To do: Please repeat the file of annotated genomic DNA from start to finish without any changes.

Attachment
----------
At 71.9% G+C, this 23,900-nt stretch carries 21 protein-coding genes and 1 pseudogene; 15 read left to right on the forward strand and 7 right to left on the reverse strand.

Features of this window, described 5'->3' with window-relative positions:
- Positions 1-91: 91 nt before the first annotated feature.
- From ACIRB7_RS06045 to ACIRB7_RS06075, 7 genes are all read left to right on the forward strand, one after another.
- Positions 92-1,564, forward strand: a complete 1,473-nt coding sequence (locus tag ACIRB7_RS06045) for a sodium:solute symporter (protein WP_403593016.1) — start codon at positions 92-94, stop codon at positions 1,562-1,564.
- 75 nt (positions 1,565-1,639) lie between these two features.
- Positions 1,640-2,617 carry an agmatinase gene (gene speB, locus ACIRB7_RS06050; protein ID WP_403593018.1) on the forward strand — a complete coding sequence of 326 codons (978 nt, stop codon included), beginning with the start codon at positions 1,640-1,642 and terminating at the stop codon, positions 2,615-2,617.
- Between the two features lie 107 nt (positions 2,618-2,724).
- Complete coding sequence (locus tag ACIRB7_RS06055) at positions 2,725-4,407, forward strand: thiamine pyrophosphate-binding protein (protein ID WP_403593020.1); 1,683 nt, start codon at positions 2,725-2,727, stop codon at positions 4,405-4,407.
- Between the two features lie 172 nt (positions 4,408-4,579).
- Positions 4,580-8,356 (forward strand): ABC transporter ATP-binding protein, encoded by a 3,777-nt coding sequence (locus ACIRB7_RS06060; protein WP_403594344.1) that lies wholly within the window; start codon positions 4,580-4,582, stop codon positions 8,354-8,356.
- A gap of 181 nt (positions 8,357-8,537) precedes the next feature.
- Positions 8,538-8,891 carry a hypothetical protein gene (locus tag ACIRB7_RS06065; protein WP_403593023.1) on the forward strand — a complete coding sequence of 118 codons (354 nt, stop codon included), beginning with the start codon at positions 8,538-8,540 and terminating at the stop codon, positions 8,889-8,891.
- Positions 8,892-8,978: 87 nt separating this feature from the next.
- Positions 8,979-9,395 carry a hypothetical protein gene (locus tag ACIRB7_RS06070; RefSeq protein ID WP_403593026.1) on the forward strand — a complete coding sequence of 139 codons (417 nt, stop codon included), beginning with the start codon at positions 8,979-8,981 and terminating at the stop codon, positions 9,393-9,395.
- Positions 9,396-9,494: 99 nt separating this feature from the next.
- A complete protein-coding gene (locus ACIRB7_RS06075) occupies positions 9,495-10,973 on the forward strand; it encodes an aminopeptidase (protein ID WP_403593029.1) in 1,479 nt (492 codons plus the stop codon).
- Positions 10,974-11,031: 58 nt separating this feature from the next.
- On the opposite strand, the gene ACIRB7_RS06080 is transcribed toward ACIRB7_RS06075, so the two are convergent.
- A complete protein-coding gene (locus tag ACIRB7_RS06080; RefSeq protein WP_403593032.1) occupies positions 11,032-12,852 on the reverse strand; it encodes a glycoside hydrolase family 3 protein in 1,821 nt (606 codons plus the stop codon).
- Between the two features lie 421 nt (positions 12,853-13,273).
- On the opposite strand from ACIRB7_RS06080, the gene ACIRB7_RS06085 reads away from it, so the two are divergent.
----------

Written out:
At 71.9% G+C, this 23,900-nt stretch carries 21 protein-coding genes and 1 pseudogene; 15 read left to right on the forward strand and 7 right to left on the reverse strand.

Features of this window, described 5'->3' with window-relative positions:
- Positions 1-91: 91 nt before the first annotated feature.
- From ACIRB7_RS06045 to ACIRB7_RS06075, 7 genes are all read left to right on the forward strand, one after another.
- Positions 92-1,564, forward strand: a complete 1,473-nt coding sequence (locus tag ACIRB7_RS06045) for a sodium:solute symporter (protein WP_403593016.1) — start codon at positions 92-94, stop codon at positions 1,562-1,564.
- 75 nt (positions 1,565-1,639) lie between these two features.
- Positions 1,640-2,617 carry an agmatinase gene (gene speB, locus ACIRB7_RS06050; protein ID WP_403593018.1) on the forward strand — a complete coding sequence of 326 codons (978 nt, stop codon included), beginning with the start codon at positions 1,640-1,642 and terminating at the stop codon, positions 2,615-2,617.
- Between the two features lie 107 nt (positions 2,618-2,724).
- Complete coding sequence (locus tag ACIRB7_RS06055) at positions 2,725-4,407, forward strand: thiamine pyrophosphate-binding protein (protein ID WP_403593020.1); 1,683 nt, start codon at positions 2,725-2,727, stop codon at positions 4,405-4,407.
- Between the two features lie 172 nt (positions 4,408-4,579).
- Positions 4,580-8,356 (forward strand): ABC transporter ATP-binding protein, encoded by a 3,777-nt coding sequence (locus ACIRB7_RS06060; protein WP_403594344.1) that lies wholly within the window; start codon positions 4,580-4,582, stop codon positions 8,354-8,356.
- A gap of 181 nt (positions 8,357-8,537) precedes the next feature.
- Positions 8,538-8,891 carry a hypothetical protein gene (locus tag ACIRB7_RS06065; protein WP_403593023.1) on the forward strand — a complete coding sequence of 118 codons (354 nt, stop codon included), beginning with the start codon at positions 8,538-8,540 and terminating at the stop codon, positions 8,889-8,891.
- Positions 8,892-8,978: 87 nt separating this feature from the next.
- Positions 8,979-9,395 carry a hypothetical protein gene (locus tag ACIRB7_RS06070; RefSeq protein ID WP_403593026.1) on the forward strand — a complete coding sequence of 139 codons (417 nt, stop codon included), beginning with the start codon at positions 8,979-8,981 and terminating at the stop codon, positions 9,393-9,395.
- Positions 9,396-9,494: 99 nt separating this feature from the next.
- A complete protein-coding gene (locus ACIRB7_RS06075) occupies positions 9,495-10,973 on the forward strand; it encodes an aminopeptidase (protein ID WP_403593029.1) in 1,479 nt (492 codons plus the stop codon).
- Positions 10,974-11,031: 58 nt separating this feature from the next.
- On the opposite strand, the gene ACIRB7_RS06080 is transcribed toward ACIRB7_RS06075, so the two are convergent.
- A complete protein-coding gene (locus tag ACIRB7_RS06080; RefSeq protein WP_403593032.1) occupies positions 11,032-12,852 on the reverse strand; it encodes a glycoside hydrolase family 3 protein in 1,821 nt (606 codons plus the stop codon).
- Between the two features lie 421 nt (positions 12,853-13,273).
- On the opposite strand from ACIRB7_RS06080, the gene ACIRB7_RS06085 reads away from it, so the two are divergent.